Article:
Facebook-owned messaging platform WhatsApp on Friday told the Delhi High Court that it has “voluntarily agreed to put on hold” the application’s new privacy policy, reported Bar and Bench.

The submission was made in the High Court, which was hearing WhatsApp’s appeal challenging a June 23 High Court order refusing to interfere with the Competition Commission of India’s investigation against the platform’s new privacy policy. A bench of Chief Justice DN Patel and Justice Jyoti Singh took up the matter.

On May 17, WhatsApp had said that it was trying to get users on board to accept the new policies, but in case they do not do so, their accounts will slowly be deleted. But on May 25, WhatsApp clarified that it will not limit its functions for users who do not accept the new privacy policy.

WhatsApp has issued several clarifications in an attempt to assuage privacy concerns of users.

The messaging platform’s counsel Harish Salve on Friday said that the platform will continue to show the new privacy policy update from time to time.

“We said we [WhatsApp] will not enforce it [the new privacy policy] until Data Protection Bill will come out,” WhatsApp’s counsel told the High Court. “In our case, the government is the administrator of the rules and we said okay we will wait till the Data Protection Bill. The government will decide this. Then comes the competition dimensions of the practice. We said we will not do it.”

The draft data protection bill proposes to put restrictions on the use of personal information of people without their explicit consent. The items covered by the draft bill on data protection include consent, personal data, exemptions that can be granted, storage restrictions for personal data and individual rights.

Salve on Friday said that the case mainly pertains to the messaging platform’s new privacy policy. He added that if the Data Protection Bill is enforced later, WhatsApp will abide by the law.

“The commitment is that I [WhatsApp] will not do anything if the parliamentary law comes,” Salve said, according to Live Law.

Senior advocate Mukul Rohatgi, representing WhatsApp’s parent company Facebook, raised doubts on the jurisdiction of the Competition Commission of India to begin the investigation.

“Supreme Court is hearing [an] appeal against WhatsApp’s privacy policy,” Facebook’s counsel said, according to Bar and Bench. “Even assuming there is suo motu jurisdiction, can this matter be inquired into by CCI when it is before a superior constitutional authority?”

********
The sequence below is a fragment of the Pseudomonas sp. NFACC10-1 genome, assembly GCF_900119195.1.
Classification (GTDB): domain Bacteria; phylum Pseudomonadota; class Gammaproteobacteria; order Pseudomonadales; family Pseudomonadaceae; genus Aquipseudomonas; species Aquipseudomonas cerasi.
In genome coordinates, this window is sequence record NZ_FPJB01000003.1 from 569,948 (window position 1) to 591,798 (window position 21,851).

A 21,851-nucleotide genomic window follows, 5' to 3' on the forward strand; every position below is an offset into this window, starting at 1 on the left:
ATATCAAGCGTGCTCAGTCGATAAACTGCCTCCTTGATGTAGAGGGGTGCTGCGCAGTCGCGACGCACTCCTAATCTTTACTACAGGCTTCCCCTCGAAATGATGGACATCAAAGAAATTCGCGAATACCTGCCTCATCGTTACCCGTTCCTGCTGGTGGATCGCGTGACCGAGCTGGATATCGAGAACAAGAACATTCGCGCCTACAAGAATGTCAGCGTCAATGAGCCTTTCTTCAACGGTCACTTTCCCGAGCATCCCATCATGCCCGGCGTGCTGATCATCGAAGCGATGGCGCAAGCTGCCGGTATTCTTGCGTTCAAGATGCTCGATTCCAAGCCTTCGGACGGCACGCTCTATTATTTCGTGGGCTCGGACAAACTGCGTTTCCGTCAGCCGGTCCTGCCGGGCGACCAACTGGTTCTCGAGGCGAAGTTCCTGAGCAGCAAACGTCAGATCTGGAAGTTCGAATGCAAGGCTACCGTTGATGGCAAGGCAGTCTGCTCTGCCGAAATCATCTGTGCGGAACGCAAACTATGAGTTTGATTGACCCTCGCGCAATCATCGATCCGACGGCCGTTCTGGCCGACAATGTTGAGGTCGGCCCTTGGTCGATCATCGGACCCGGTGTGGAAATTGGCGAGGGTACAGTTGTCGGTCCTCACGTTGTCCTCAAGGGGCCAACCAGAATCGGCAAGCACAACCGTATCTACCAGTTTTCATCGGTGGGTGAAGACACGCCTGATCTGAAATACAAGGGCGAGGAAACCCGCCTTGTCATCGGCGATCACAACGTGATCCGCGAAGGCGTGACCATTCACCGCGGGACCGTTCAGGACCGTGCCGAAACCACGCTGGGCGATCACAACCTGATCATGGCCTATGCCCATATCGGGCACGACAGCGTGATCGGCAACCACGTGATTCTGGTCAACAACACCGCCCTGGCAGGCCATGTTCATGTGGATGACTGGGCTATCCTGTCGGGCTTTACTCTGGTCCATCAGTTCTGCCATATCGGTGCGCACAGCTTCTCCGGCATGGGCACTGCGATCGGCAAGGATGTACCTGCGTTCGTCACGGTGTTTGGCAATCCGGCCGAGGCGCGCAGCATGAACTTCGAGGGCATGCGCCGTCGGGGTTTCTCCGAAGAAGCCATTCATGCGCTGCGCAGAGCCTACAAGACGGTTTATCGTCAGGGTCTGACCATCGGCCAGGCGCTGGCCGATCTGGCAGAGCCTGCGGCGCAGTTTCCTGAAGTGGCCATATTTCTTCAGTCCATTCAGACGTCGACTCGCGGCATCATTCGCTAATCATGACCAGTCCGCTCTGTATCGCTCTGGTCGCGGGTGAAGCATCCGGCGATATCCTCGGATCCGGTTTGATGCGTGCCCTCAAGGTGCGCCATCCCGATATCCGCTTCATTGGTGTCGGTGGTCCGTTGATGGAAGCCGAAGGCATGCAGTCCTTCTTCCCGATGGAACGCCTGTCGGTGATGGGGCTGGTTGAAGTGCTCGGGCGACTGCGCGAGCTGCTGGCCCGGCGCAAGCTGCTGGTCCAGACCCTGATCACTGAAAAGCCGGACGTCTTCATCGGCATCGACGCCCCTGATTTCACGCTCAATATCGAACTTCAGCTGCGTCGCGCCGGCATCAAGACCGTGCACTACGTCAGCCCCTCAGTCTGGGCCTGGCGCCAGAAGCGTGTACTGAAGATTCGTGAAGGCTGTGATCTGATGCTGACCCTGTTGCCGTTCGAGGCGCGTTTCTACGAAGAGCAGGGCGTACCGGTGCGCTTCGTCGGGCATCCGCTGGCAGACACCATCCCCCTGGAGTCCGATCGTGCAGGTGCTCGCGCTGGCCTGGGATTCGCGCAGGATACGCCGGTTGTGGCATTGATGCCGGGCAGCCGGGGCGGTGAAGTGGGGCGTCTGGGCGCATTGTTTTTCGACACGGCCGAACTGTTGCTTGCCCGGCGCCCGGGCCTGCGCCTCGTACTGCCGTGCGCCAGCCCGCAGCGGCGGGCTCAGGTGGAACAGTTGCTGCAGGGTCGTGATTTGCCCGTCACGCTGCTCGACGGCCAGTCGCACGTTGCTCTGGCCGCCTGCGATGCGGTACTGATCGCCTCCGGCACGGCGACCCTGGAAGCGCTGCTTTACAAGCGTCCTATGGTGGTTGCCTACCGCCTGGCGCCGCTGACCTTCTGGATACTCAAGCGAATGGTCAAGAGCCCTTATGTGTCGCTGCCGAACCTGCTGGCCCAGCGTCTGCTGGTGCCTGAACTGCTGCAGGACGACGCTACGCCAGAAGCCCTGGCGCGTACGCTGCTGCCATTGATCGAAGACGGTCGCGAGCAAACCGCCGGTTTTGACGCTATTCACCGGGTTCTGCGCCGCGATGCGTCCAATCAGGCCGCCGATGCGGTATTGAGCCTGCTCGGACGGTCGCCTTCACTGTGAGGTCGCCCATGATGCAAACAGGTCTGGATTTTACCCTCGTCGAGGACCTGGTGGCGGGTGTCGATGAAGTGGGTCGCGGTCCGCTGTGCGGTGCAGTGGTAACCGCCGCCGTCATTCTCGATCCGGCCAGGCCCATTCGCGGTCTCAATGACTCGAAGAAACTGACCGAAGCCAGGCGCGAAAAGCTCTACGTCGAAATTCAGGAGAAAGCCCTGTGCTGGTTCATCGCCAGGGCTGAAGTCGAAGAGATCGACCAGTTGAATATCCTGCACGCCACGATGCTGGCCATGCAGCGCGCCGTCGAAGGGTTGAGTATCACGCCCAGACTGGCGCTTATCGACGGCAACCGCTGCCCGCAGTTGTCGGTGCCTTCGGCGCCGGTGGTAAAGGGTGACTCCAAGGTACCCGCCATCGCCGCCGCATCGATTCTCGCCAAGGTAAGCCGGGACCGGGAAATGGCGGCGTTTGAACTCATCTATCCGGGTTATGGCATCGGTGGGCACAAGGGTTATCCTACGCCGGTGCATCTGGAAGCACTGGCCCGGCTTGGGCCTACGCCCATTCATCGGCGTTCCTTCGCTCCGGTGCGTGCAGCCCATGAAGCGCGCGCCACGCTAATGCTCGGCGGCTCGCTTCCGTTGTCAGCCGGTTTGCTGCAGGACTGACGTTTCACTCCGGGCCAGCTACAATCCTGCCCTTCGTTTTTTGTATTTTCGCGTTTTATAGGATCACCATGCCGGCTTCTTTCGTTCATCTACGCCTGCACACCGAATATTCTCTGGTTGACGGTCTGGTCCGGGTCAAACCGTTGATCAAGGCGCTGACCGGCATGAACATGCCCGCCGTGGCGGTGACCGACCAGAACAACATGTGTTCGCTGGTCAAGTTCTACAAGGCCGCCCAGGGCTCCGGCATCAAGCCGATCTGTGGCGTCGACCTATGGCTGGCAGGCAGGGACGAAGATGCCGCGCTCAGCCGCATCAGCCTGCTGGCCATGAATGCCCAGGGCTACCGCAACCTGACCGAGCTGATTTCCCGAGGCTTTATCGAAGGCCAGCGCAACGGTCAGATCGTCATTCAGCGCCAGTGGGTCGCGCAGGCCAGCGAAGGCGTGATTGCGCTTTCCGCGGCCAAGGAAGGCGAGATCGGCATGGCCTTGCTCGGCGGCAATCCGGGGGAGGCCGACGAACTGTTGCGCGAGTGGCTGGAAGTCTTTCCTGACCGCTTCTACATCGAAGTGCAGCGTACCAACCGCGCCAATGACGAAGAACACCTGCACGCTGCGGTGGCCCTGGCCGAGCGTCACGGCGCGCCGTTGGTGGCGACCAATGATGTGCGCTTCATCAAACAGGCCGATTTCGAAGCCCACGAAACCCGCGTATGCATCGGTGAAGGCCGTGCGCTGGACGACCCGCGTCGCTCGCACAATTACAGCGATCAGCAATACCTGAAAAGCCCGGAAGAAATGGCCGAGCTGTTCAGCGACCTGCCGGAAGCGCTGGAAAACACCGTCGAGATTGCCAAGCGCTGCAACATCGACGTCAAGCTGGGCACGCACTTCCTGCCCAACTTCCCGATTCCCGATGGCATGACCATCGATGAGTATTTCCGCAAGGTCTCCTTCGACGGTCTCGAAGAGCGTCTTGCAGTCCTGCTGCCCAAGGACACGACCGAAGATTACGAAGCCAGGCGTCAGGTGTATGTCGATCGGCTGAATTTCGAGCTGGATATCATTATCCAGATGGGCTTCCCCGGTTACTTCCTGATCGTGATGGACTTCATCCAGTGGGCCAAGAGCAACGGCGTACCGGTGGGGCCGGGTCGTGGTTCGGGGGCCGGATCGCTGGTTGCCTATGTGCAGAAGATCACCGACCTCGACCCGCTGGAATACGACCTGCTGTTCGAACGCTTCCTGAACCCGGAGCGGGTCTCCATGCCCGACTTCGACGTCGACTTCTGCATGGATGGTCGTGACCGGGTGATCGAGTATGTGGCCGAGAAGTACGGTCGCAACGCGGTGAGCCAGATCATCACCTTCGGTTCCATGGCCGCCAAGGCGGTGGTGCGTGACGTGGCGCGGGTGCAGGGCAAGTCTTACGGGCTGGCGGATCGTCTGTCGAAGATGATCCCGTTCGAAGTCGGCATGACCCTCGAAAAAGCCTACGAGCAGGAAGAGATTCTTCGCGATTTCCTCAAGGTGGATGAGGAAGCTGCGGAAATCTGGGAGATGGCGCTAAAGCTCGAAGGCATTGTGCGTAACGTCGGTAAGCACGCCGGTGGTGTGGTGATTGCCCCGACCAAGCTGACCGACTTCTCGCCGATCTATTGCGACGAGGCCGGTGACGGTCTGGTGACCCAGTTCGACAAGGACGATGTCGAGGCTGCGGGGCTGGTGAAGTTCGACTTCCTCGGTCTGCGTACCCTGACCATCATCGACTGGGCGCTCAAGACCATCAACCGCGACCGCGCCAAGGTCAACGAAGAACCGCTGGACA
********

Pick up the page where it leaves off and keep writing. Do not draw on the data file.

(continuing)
After Facebook’s submission, Additional Solicitor General Aman Lekhi, representing the Competition Commission of India, said the body was not enforcing compliance but “as long as policy stands, competition law issues persist”.

During the hearing, WhatsApp asked for two to three weeks to reply to the Competition Commission of India’s notices. The matter was then adjourned till July 30.

The new privacy policy

In January, WhatsApp had sent its users a notification that it was preparing a new privacy policy, and it reserved the right to share some user data with Facebook.

However, after facing massive backlash and with millions of users moving to other messaging platforms such as Signal and Telegram, WhatsApp decided to defer the changes to May 15. The company said it will do more to clear misinformation about the policy.

After its May 17 announcement, WhatsApp had said there was no universal or uniform time limit after which it will start to delete accounts as each user would be dealt with on a case-to-case basis. The platform’s new privacy policy came into effect on May 15.

On June 3, the central government claimed before the Delhi High Court that messaging platform WhatsApp was acquiring “trick consent” from users for its new privacy policy. The Centre also argued that the platform should stop sending the notifications to a user and claimed that its actions were against “the very grain of prima facie opinion of the Competition Commission of India’s order” passed on March 24.

On May 14, in an affidavit submitted to the Delhi High Court, WhatsApp had stated that the policy update was not mandatory and users had the option of deleting their account or not using it. The affidavit also named a number of private companies, including Google, and state-owned companies Aarogya Setu, and IRCTC, which WhatsApp claimed have a privacy policy similar to its update.